Niantic Labs, the San Francisco-based game developer responsible for creating the massively successful augmented reality game Pokémon Go, plans to open up the underlying AR platform behind its products to third-party developers.
In a meeting with reporters yesterday at its headquarters, CEO John Hanke gave a detailed overview of that technology — what Niantic calls its Real World Platform. It’s the engine behind the AR experiences in Ingress, Pokémon Go, and the that the company is developing alongside Warner Bros. And Niantic says it’s getting better all the time.
acquisition in February of a company called Escher Reality that is now helping Niantic develop cross-platform shared AR experiences that can involve multiple people in the same interactive digital space.
In a series of demos, Niantic showed off some of the new and experimental capabilities of its Real World Platform, techniques partly thanks to Matrix Mill’s sophisticated machine learning prowess and others drawing on the shared AR experience skills Escher provides. One involved a new AR visual technique Niantic calls occlusion, which allows virtual creatures like a 3D Pikachu to more realistically blend into real-world environments. That involves using machine learning techniques to train a neural network that can reliably, and in real time, parse a live scene with dynamic parts to make it so people and objects obscure the virtual creatures and hide them from sight when necessary.
“Imagine, for example, that if our platform is able to identify and contextualize the presence of flowers, then it will know to make the tiny bee pokémon, Combee, appear. Or, if the AR can see and contextualize a lake, it will know to make the duck pokémon, Psyduck, appear,” Hanke explained in a blog post. “Recognizing objects isn’t limited to understanding what they are, but also where they are. One of the key limitations of AR currently is that AR objects cannot interact meaningfully in a 3D space. Ideally, AR objects should be able to blend into our reality, seamlessly moving behind and around real world objects.”
Another demo Niantic showed off illustrated how, with the talent and technology its acquired from Escher, it can develop apps that let multiple people interact in a shared AR environment, regardless of what type of device they’re using. To do so, Niantic says it developed a low-latency AR networking technique that removes the need for a smartphone to communicate with a server before establishing a connection to a nearby user. Instead, the network of devices lets each one communicate directly with another through cell tower transmission, allowing for lower latency connections and more immediate interactions with other players. The company built a demo game it calls Neon to show off the technique:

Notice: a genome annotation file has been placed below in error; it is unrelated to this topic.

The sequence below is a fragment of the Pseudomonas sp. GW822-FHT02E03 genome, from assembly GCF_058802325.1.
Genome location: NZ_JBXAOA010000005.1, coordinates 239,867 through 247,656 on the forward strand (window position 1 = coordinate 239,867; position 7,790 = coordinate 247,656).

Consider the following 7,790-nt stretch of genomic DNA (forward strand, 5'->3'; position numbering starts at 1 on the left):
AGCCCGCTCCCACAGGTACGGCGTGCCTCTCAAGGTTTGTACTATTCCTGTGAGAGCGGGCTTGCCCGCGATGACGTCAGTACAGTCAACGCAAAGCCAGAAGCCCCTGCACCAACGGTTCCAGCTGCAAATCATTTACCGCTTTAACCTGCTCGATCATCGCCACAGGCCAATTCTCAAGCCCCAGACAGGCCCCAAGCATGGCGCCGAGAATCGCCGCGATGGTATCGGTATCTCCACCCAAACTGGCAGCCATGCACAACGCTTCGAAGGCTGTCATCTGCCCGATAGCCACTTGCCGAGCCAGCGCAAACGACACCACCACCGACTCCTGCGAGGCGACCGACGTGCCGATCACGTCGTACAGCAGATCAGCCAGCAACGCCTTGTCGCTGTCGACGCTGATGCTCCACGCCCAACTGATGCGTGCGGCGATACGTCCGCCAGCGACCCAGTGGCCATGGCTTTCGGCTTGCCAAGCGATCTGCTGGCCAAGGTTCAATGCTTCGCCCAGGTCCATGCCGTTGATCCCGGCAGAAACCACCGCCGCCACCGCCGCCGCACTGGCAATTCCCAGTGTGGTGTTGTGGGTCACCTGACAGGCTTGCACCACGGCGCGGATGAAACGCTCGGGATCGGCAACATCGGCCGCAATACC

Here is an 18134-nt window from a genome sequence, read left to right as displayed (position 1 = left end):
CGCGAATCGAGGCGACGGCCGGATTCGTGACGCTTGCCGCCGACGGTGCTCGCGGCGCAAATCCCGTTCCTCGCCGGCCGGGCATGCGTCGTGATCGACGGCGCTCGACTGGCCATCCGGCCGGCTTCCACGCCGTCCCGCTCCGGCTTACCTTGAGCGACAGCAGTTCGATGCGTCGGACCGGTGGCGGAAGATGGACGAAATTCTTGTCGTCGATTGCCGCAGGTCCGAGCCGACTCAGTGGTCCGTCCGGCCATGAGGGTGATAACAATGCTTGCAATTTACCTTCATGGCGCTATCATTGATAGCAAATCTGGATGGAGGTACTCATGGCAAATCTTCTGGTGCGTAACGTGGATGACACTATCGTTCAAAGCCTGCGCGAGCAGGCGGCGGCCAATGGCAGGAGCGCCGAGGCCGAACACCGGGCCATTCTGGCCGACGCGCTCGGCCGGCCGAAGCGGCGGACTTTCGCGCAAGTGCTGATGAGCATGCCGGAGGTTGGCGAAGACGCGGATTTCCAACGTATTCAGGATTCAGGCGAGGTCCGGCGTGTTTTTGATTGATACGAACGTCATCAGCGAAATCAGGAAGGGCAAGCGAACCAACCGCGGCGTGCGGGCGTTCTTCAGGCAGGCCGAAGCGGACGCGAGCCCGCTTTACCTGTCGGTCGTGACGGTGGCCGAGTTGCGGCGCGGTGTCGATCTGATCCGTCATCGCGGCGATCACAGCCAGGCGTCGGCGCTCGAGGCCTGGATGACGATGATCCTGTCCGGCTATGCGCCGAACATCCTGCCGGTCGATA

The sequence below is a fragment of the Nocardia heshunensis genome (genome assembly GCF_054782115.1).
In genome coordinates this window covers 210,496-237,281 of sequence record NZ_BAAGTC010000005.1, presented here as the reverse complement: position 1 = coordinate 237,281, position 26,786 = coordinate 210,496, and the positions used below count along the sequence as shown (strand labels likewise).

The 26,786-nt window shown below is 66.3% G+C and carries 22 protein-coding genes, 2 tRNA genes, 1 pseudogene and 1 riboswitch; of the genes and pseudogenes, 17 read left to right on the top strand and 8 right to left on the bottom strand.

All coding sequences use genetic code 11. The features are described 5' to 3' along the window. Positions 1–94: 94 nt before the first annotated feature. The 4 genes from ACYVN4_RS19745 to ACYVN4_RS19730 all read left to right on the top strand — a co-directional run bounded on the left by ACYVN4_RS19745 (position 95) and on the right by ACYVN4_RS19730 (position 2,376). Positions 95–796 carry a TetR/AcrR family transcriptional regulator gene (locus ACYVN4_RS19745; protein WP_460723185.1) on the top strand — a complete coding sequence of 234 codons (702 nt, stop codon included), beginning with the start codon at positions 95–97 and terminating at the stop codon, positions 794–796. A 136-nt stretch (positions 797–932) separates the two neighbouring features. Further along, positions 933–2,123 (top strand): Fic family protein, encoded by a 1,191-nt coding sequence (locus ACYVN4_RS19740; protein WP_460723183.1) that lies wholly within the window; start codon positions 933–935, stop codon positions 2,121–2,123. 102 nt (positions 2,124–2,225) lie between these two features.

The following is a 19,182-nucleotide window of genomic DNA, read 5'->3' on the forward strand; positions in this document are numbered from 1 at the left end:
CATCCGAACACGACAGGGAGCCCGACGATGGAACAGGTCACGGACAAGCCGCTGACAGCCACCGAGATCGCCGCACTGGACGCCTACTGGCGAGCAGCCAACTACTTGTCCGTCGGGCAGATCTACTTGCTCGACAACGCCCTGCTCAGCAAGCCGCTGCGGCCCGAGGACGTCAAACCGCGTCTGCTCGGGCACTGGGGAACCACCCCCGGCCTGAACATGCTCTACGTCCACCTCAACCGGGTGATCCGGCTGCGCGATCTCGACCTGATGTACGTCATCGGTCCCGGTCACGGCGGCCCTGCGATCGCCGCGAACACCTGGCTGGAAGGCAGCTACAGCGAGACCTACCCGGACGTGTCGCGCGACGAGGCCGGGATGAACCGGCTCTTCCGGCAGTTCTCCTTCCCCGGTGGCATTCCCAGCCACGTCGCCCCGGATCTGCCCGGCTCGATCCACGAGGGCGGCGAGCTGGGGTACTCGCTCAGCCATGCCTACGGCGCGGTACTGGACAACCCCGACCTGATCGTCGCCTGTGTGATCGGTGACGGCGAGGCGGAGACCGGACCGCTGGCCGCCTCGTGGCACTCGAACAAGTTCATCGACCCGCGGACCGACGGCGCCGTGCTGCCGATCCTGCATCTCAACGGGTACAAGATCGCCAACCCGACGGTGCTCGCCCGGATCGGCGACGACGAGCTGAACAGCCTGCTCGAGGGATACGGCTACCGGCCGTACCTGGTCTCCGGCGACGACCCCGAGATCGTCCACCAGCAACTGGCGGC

In the future, Hanke says he wants the Niantic Real World Platform to operate much like Amazon Web Services does for cloud computing. In other words, app makers will be able to tap into the power of its platform from anywhere in the world to develop their own experiences and services that utilize AR technology and tools. Niantic has yet to release any concrete information about revenue sharing, or whether the company would take a cut of apps developed using its technology. But the developer plans on releasing more information about the Real Word Platform and any API capabilities in the coming months.
Niantic has put up a website where developers can get more information about its Real World Platform and how to apply to gain access to it. “Because we are so excited about the opportunity in advanced AR, we want other people to be able to make use of the Niantic Real World Platform to build innovative experiences that connect the physical and the digital in ways that we haven’t yet imagined,” Hanke said. “We will be selecting a handful of third-party developers to begin working with these tools later this year.”